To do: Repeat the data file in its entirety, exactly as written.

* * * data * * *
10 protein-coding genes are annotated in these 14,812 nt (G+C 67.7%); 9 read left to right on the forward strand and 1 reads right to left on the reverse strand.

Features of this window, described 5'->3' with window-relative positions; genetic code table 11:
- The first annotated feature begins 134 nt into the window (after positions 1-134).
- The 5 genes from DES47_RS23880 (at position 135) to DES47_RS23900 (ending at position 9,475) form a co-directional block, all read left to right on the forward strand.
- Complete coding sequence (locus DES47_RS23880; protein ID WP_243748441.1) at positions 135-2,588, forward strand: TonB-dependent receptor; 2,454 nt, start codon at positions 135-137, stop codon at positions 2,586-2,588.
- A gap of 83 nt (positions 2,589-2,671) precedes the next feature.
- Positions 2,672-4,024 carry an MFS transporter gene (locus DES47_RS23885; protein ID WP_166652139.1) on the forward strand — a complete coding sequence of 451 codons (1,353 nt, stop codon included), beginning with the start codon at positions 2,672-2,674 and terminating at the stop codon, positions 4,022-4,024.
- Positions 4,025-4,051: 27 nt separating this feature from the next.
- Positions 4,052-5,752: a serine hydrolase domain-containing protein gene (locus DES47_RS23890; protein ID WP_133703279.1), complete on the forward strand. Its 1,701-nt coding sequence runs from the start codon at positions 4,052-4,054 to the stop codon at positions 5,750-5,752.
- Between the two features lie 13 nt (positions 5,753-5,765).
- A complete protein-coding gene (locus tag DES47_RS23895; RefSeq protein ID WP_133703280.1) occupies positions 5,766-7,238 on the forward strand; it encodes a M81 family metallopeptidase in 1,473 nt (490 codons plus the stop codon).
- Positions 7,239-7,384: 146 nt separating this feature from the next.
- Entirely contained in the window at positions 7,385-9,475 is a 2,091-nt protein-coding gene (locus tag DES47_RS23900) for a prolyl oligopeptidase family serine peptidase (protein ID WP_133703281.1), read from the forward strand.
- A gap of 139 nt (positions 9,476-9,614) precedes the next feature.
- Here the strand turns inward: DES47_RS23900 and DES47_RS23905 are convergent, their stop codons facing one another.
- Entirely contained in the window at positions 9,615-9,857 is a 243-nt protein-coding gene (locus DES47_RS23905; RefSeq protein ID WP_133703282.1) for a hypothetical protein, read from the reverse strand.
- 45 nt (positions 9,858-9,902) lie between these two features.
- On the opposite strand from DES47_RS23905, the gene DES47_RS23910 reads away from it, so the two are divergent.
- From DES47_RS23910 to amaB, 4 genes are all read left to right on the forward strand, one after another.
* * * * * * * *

10 protein-coding genes are annotated in these 14,812 nt (G+C 67.7%); 9 read left to right on the forward strand and 1 reads right to left on the reverse strand.

Features of this window, described 5'->3' with window-relative positions; genetic code table 11:
- The first annotated feature begins 134 nt into the window (after positions 1-134).
- The 5 genes from DES47_RS23880 (at position 135) to DES47_RS23900 (ending at position 9,475) form a co-directional block, all read left to right on the forward strand.
- Complete coding sequence (locus DES47_RS23880; protein ID WP_243748441.1) at positions 135-2,588, forward strand: TonB-dependent receptor; 2,454 nt, start codon at positions 135-137, stop codon at positions 2,586-2,588.
- A gap of 83 nt (positions 2,589-2,671) precedes the next feature.
- Positions 2,672-4,024 carry an MFS transporter gene (locus DES47_RS23885; protein ID WP_166652139.1) on the forward strand — a complete coding sequence of 451 codons (1,353 nt, stop codon included), beginning with the start codon at positions 2,672-2,674 and terminating at the stop codon, positions 4,022-4,024.
- Positions 4,025-4,051: 27 nt separating this feature from the next.
- Positions 4,052-5,752: a serine hydrolase domain-containing protein gene (locus DES47_RS23890; protein ID WP_133703279.1), complete on the forward strand. Its 1,701-nt coding sequence runs from the start codon at positions 4,052-4,054 to the stop codon at positions 5,750-5,752.
- Between the two features lie 13 nt (positions 5,753-5,765).
- A complete protein-coding gene (locus tag DES47_RS23895; RefSeq protein ID WP_133703280.1) occupies positions 5,766-7,238 on the forward strand; it encodes a M81 family metallopeptidase in 1,473 nt (490 codons plus the stop codon).
- Positions 7,239-7,384: 146 nt separating this feature from the next.
- Entirely contained in the window at positions 7,385-9,475 is a 2,091-nt protein-coding gene (locus tag DES47_RS23900) for a prolyl oligopeptidase family serine peptidase (protein ID WP_133703281.1), read from the forward strand.
- A gap of 139 nt (positions 9,476-9,614) precedes the next feature.
- Here the strand turns inward: DES47_RS23900 and DES47_RS23905 are convergent, their stop codons facing one another.
- Entirely contained in the window at positions 9,615-9,857 is a 243-nt protein-coding gene (locus DES47_RS23905; RefSeq protein ID WP_133703282.1) for a hypothetical protein, read from the reverse strand.
- 45 nt (positions 9,858-9,902) lie between these two features.
- On the opposite strand from DES47_RS23905, the gene DES47_RS23910 reads away from it, so the two are divergent.
- From DES47_RS23910 to amaB, 4 genes are all read left to right on the forward strand, one after another.